Trade deal 'bigger than the TPP' focus of East Asia Summit

Jacinda Ardern.
Jacinda Ardern. Photo credit: Getty

An international relations expert says this year's East Asia Summit could be more significant than previous ones.

Jacinda Ardern is set arrive in Bangkok to discuss trade and international instability, just days after APEC was cancelled due to ongoing unrest in host nation Chile.

Stephen Jacobi from the NZ International Business Forum says there could be a lot at stake, including a multilateral trade deal bigger than the controversial CPTPP.

"The Regional Comprehensive Economic Partnership - it's the trade deal that no one's heard of - it's a big deal. It's bigger than TPP, the Trans-Pacific Partnership." 

The Regional Comprehensive Economic Partnership covers more than a quarter of global trade and, with the inclusion of China and India, half the world's population. India has been the sticking point so far, fearing a flood of cheap Chinese imports.

Jacobi says the summit will be a major test for the Prime Minister. 

"It's not all cocktail parties and dressing up in funny shirts - it's more than that. It's a really big deal. This year, because APEC is not taking place, it's going to be even more important."

He says New Zealand could play a big role in calming trade wars too.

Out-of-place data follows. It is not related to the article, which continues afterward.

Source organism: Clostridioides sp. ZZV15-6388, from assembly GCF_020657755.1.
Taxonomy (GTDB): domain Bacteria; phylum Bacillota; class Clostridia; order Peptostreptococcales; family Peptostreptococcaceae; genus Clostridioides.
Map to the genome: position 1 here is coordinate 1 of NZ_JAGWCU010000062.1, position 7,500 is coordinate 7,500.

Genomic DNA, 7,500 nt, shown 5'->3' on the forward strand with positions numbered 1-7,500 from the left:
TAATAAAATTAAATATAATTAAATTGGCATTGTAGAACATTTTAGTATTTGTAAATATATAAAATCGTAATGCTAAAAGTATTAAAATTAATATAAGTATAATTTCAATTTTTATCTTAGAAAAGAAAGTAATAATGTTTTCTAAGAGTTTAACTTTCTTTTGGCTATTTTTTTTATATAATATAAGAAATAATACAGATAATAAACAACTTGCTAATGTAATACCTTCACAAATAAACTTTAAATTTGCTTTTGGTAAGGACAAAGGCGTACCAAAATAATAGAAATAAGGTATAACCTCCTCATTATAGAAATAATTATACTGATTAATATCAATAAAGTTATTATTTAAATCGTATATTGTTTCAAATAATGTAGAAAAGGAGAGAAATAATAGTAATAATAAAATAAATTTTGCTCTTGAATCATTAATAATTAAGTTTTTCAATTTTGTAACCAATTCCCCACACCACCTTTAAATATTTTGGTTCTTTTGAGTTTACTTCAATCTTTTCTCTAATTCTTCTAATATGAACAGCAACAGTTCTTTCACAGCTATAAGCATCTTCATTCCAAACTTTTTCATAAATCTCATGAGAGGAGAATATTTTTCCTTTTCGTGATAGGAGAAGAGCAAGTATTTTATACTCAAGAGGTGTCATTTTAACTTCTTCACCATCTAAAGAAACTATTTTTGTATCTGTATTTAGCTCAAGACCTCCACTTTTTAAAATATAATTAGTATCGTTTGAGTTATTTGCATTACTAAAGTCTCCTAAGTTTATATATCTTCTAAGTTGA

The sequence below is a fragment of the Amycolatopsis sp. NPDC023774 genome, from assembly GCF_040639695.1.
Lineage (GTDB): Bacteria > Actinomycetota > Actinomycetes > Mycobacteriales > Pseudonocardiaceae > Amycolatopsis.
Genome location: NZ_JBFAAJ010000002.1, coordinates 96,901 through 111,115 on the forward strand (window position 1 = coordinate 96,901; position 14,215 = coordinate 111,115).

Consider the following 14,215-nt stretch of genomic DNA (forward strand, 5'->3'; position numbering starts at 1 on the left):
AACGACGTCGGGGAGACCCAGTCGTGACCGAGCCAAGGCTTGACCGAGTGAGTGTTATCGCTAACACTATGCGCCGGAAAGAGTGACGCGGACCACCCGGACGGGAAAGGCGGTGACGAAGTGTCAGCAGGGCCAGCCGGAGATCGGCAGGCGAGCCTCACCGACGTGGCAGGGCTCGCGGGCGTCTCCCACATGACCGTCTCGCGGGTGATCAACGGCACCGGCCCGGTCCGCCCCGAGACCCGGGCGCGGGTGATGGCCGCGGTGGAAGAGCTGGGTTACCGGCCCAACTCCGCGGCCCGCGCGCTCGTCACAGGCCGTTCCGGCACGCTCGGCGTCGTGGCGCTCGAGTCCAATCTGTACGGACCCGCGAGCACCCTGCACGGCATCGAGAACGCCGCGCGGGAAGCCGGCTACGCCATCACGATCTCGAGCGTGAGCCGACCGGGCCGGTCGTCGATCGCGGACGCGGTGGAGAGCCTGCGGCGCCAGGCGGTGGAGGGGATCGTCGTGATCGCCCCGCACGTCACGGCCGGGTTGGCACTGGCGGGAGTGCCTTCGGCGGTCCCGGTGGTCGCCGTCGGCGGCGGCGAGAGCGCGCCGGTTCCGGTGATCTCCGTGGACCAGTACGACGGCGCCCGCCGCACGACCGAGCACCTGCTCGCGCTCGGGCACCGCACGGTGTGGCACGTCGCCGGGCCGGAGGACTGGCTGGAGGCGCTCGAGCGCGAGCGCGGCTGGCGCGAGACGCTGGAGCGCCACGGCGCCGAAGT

"Times are tough internationally at the moment. New Zealand isn't immune from these big global movements. As a small nation with an independent foreign policy, sometimes we can help build consensus... I'm sure the Prime Minister will be trying to do that."

Malaysian Prime Minister Mahathir Mohamad said the region's nations must stick together to fight US President Donald Trump's trade war.

"We don't want to go into a trade war. But sometimes when they're un-nice to us, we have to be un-nice to them," he said ahead of the summit, suggesting things will improve once Trump is out of office.

"If the person is not there, maybe there will be a change."

The US is sending a delegation, but it will be smaller than in previous years.

"This signals that the US is a lesser player in our area," Kantathi Suphamongkhon, former Thai Foreign Minister told Reuters.

Other issues expected to be up for discussion include maritime disputes between China and its neighbours and the Rohingya refugees situation.